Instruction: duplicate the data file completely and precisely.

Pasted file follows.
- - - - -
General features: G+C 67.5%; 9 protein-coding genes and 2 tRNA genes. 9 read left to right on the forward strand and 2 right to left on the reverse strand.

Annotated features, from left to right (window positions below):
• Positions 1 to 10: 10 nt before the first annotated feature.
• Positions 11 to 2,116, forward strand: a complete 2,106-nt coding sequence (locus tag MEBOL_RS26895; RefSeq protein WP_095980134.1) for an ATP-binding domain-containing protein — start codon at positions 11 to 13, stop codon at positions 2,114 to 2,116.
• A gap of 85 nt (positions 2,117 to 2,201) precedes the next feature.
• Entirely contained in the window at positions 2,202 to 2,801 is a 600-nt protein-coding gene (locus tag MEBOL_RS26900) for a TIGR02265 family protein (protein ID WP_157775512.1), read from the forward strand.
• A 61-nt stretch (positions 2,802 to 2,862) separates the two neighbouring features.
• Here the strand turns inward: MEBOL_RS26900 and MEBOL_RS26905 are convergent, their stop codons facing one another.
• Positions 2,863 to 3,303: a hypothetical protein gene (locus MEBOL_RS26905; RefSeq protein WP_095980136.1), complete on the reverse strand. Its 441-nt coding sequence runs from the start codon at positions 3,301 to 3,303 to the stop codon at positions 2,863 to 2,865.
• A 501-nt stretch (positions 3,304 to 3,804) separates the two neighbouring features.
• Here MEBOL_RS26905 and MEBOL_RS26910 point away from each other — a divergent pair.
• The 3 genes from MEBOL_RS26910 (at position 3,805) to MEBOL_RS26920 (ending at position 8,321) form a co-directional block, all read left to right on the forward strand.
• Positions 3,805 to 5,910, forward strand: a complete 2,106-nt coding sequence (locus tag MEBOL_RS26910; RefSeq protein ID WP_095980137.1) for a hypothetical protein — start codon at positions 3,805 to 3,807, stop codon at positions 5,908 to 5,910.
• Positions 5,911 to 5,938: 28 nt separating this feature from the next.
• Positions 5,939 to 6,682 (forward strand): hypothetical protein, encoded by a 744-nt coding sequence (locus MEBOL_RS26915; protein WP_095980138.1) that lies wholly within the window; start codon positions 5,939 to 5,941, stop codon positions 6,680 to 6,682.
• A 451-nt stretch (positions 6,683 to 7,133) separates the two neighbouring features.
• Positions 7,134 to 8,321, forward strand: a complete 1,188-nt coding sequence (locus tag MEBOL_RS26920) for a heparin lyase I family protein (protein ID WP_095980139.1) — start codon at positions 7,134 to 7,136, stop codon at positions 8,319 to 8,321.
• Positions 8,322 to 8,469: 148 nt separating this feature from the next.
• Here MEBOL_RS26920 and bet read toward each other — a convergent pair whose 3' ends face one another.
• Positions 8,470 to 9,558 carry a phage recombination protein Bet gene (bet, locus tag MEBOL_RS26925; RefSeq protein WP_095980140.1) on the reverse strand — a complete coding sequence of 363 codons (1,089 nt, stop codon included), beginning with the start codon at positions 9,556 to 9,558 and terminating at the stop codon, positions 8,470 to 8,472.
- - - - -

General features: G+C 67.5%; 9 protein-coding genes and 2 tRNA genes. 9 read left to right on the forward strand and 2 right to left on the reverse strand.

Annotated features, from left to right (window positions below):
• Positions 1 to 10: 10 nt before the first annotated feature.
• Positions 11 to 2,116, forward strand: a complete 2,106-nt coding sequence (locus tag MEBOL_RS26895; RefSeq protein WP_095980134.1) for an ATP-binding domain-containing protein — start codon at positions 11 to 13, stop codon at positions 2,114 to 2,116.
• A gap of 85 nt (positions 2,117 to 2,201) precedes the next feature.
• Entirely contained in the window at positions 2,202 to 2,801 is a 600-nt protein-coding gene (locus tag MEBOL_RS26900) for a TIGR02265 family protein (protein ID WP_157775512.1), read from the forward strand.
• A 61-nt stretch (positions 2,802 to 2,862) separates the two neighbouring features.
• Here the strand turns inward: MEBOL_RS26900 and MEBOL_RS26905 are convergent, their stop codons facing one another.
• Positions 2,863 to 3,303: a hypothetical protein gene (locus MEBOL_RS26905; RefSeq protein WP_095980136.1), complete on the reverse strand. Its 441-nt coding sequence runs from the start codon at positions 3,301 to 3,303 to the stop codon at positions 2,863 to 2,865.
• A 501-nt stretch (positions 3,304 to 3,804) separates the two neighbouring features.
• Here MEBOL_RS26905 and MEBOL_RS26910 point away from each other — a divergent pair.
• The 3 genes from MEBOL_RS26910 (at position 3,805) to MEBOL_RS26920 (ending at position 8,321) form a co-directional block, all read left to right on the forward strand.
• Positions 3,805 to 5,910, forward strand: a complete 2,106-nt coding sequence (locus tag MEBOL_RS26910; RefSeq protein ID WP_095980137.1) for a hypothetical protein — start codon at positions 3,805 to 3,807, stop codon at positions 5,908 to 5,910.
• Positions 5,911 to 5,938: 28 nt separating this feature from the next.
• Positions 5,939 to 6,682 (forward strand): hypothetical protein, encoded by a 744-nt coding sequence (locus MEBOL_RS26915; protein WP_095980138.1) that lies wholly within the window; start codon positions 5,939 to 5,941, stop codon positions 6,680 to 6,682.
• A 451-nt stretch (positions 6,683 to 7,133) separates the two neighbouring features.
• Positions 7,134 to 8,321, forward strand: a complete 1,188-nt coding sequence (locus tag MEBOL_RS26920) for a heparin lyase I family protein (protein ID WP_095980139.1) — start codon at positions 7,134 to 7,136, stop codon at positions 8,319 to 8,321.
• Positions 8,322 to 8,469: 148 nt separating this feature from the next.
• Here MEBOL_RS26920 and bet read toward each other — a convergent pair whose 3' ends face one another.
• Positions 8,470 to 9,558 carry a phage recombination protein Bet gene (bet, locus tag MEBOL_RS26925; RefSeq protein WP_095980140.1) on the reverse strand — a complete coding sequence of 363 codons (1,089 nt, stop codon included), beginning with the start codon at positions 9,556 to 9,558 and terminating at the stop codon, positions 8,470 to 8,472.